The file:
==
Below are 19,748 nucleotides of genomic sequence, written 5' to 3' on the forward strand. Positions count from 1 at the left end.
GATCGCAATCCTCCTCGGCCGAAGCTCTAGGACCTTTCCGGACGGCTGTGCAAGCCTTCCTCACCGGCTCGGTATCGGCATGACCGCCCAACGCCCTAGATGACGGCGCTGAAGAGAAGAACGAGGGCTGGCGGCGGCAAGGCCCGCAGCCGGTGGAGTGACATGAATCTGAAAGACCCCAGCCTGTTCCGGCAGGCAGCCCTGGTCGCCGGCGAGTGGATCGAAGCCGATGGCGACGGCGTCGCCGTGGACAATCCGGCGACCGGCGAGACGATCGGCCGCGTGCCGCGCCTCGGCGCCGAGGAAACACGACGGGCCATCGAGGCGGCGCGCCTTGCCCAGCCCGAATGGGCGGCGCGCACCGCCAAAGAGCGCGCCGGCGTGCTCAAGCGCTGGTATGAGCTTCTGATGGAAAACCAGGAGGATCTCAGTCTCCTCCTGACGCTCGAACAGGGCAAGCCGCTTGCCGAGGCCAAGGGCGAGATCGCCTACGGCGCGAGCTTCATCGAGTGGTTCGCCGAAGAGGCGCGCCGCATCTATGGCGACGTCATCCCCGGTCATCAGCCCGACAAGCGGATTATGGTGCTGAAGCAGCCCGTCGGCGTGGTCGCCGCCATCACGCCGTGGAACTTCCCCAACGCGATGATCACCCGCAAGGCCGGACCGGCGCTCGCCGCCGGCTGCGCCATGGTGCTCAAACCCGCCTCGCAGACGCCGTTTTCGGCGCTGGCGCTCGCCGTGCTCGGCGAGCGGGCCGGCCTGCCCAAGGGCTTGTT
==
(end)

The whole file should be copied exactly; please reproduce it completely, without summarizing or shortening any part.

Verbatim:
Below are 19,748 nucleotides of genomic sequence, written 5' to 3' on the forward strand. Positions count from 1 at the left end.
GATCGCAATCCTCCTCGGCCGAAGCTCTAGGACCTTTCCGGACGGCTGTGCAAGCCTTCCTCACCGGCTCGGTATCGGCATGACCGCCCAACGCCCTAGATGACGGCGCTGAAGAGAAGAACGAGGGCTGGCGGCGGCAAGGCCCGCAGCCGGTGGAGTGACATGAATCTGAAAGACCCCAGCCTGTTCCGGCAGGCAGCCCTGGTCGCCGGCGAGTGGATCGAAGCCGATGGCGACGGCGTCGCCGTGGACAATCCGGCGACCGGCGAGACGATCGGCCGCGTGCCGCGCCTCGGCGCCGAGGAAACACGACGGGCCATCGAGGCGGCGCGCCTTGCCCAGCCCGAATGGGCGGCGCGCACCGCCAAAGAGCGCGCCGGCGTGCTCAAGCGCTGGTATGAGCTTCTGATGGAAAACCAGGAGGATCTCAGTCTCCTCCTGACGCTCGAACAGGGCAAGCCGCTTGCCGAGGCCAAGGGCGAGATCGCCTACGGCGCGAGCTTCATCGAGTGGTTCGCCGAAGAGGCGCGCCGCATCTATGGCGACGTCATCCCCGGTCATCAGCCCGACAAGCGGATTATGGTGCTGAAGCAGCCCGTCGGCGTGGTCGCCGCCATCACGCCGTGGAACTTCCCCAACGCGATGATCACCCGCAAGGCCGGACCGGCGCTCGCCGCCGGCTGCGCCATGGTGCTCAAACCCGCCTCGCAGACGCCGTTTTCGGCGCTGGCGCTCGCCGTGCTCGGCGAGCGGGCCGGCCTGCCCAAGGGCTTGTT